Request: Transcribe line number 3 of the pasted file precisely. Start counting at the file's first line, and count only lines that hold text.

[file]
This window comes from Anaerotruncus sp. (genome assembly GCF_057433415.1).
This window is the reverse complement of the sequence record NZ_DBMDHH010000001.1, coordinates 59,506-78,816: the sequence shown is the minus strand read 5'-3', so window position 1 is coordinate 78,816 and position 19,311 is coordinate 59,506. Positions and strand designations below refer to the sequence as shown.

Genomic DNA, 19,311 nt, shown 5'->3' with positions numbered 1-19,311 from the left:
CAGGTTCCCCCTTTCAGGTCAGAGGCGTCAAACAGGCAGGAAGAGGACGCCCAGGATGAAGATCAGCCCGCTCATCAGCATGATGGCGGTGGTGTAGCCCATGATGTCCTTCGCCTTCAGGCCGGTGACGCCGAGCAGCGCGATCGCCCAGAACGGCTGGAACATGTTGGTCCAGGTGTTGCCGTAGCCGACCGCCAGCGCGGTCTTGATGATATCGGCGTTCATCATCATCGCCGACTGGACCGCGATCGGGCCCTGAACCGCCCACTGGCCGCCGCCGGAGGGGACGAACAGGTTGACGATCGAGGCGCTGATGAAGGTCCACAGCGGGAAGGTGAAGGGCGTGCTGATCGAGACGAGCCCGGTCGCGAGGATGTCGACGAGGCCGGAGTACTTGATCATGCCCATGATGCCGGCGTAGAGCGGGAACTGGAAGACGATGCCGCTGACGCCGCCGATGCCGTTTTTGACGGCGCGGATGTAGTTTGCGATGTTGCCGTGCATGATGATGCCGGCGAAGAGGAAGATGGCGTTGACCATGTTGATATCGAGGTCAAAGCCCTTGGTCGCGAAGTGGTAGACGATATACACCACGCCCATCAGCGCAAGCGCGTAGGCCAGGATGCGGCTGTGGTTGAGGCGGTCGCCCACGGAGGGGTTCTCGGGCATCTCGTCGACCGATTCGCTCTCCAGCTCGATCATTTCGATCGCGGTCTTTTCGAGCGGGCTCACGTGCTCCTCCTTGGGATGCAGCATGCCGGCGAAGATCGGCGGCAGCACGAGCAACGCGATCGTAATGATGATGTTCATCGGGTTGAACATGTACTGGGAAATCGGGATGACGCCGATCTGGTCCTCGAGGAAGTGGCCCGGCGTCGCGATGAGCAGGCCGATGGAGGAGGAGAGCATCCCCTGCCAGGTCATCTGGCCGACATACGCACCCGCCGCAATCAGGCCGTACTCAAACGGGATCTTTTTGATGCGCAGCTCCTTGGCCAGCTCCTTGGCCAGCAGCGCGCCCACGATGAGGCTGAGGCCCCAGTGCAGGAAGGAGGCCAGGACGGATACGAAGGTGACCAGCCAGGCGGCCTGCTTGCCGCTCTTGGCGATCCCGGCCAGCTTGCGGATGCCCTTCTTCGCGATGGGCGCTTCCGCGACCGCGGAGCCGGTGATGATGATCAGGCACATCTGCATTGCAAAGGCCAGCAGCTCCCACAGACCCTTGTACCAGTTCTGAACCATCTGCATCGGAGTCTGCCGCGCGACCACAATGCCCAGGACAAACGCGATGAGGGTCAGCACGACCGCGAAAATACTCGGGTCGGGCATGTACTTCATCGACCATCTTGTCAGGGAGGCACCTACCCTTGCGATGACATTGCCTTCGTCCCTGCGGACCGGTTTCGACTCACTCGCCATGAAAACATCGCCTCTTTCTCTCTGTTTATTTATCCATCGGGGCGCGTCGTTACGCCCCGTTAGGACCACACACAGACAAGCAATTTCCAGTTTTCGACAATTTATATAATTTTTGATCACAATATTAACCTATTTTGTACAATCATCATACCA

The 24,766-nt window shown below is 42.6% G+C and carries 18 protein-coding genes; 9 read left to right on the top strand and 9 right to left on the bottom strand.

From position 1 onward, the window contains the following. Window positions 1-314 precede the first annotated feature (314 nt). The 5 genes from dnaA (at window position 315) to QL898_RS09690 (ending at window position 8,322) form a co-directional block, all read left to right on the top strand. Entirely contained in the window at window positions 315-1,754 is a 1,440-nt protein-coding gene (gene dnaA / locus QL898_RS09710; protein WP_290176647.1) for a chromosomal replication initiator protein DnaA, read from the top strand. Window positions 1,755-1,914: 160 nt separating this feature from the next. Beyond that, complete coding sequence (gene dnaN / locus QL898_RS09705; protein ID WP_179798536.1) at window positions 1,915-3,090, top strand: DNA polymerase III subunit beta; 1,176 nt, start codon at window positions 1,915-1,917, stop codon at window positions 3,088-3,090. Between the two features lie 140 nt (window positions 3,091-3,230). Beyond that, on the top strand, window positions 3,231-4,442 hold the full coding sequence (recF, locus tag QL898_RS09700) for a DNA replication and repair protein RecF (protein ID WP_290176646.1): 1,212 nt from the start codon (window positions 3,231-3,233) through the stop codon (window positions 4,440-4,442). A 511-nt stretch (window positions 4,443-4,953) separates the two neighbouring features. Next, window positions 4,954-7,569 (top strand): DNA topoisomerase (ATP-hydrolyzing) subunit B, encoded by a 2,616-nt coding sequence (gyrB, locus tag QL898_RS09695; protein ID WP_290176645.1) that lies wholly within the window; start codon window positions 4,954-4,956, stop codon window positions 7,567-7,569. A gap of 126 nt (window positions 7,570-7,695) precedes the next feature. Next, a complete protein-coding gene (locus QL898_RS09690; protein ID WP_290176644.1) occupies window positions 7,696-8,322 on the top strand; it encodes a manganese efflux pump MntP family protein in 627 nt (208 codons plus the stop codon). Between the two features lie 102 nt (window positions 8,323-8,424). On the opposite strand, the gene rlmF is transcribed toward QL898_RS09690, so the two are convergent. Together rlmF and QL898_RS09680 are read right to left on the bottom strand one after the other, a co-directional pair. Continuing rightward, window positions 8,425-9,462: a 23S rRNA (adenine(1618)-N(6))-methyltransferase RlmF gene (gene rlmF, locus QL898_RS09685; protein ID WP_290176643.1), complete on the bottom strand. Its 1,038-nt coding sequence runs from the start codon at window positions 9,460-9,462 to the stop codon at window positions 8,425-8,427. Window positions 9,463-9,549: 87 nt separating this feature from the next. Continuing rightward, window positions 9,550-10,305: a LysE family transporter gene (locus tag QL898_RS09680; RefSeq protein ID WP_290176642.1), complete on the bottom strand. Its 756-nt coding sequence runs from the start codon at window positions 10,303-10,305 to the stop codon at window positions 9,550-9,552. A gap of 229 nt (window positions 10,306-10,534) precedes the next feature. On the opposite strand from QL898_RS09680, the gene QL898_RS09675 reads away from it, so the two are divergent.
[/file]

Genomic DNA, 19,311 nt, shown 5'->3' with positions numbered 1-19,311 from the left: